{
                bool flag = ViewModelBase.IsInDesignModeSilverlight();
                if (!flag)
                {
                    flag = ViewModelBase.IsInDesignModeNet();
                }
                return flag;
            }
        }
        else
        {
            return ViewModelBase.IsInDesignModeMetro();
        }
    }
    private static bool IsInDesignModeSilverlight()
    {
        bool value;
        try
        {
            Type type = Type.GetType(“System.ComponentModel.DesignerProperties," + 
              " System.Windows, Version=2.0.5.0, Culture=neutral, PublicKeyToken=7cec85d7bea7798e”);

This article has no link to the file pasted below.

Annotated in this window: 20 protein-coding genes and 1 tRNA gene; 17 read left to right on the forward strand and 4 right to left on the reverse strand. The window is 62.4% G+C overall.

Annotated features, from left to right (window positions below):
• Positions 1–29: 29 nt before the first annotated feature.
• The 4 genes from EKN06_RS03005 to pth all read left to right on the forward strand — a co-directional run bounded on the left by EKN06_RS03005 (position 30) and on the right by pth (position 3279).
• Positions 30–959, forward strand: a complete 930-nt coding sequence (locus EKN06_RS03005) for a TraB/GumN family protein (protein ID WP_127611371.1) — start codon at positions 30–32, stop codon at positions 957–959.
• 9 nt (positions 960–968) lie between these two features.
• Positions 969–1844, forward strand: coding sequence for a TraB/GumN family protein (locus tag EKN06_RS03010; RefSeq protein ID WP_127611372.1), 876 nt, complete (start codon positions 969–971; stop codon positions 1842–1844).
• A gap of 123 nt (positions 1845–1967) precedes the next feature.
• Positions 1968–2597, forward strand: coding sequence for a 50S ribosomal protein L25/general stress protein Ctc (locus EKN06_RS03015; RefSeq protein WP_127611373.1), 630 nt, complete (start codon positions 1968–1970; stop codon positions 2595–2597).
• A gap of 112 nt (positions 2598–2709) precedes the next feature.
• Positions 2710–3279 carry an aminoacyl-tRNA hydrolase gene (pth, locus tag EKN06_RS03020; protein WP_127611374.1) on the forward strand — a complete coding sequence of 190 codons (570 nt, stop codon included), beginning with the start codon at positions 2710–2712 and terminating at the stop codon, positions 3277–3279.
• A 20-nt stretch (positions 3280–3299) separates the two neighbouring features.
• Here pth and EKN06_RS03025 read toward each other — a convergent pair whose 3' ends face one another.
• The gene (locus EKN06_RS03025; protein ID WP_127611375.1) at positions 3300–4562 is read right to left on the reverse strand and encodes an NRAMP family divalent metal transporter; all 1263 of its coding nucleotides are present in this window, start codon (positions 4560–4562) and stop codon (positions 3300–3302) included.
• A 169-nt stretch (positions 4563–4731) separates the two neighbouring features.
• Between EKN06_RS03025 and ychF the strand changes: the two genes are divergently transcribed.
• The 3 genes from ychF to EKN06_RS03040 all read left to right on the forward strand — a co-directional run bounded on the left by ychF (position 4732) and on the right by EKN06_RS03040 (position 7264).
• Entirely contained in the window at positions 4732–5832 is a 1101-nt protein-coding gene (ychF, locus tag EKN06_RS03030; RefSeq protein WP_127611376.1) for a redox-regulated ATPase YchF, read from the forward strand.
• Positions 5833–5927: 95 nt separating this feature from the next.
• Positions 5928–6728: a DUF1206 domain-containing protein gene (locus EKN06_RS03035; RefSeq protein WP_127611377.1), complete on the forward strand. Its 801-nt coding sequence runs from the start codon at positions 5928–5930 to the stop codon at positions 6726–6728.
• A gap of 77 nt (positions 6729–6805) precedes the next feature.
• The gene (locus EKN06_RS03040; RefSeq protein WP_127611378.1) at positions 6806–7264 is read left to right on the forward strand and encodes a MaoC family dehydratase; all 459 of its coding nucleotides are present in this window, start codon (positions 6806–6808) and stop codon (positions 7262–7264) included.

PropertyInfo property = type.GetProperty(“IsInDesignTool”, BindingFlags.Static | BindingFlags.Public);
            value = (bool)property.GetValue(null, null);
        }
        catch
        {
            value = false;
        }
        return value;
    }
    protected virtual void RaisePropertyChanged(string propertyName, T oldValue, T newValue, bool broadcast)
    {
        if (!string.IsNullOrEmpty(propertyName))
        {
            this.RaisePropertyChanged(propertyName);
            if (broadcast)
            {
                this.Broadcast(oldValue, newValue, propertyName);
            }
            return;
        }
        else
        {
            throw new ArgumentException(“This method cannot be called with an empty string”, “propertyName”);
        }
    }
    protected virtual void RaisePropertyChanged(Expression&lt;func&gt; 
              propertyExpression, T oldValue, T newValue, bool broadcast)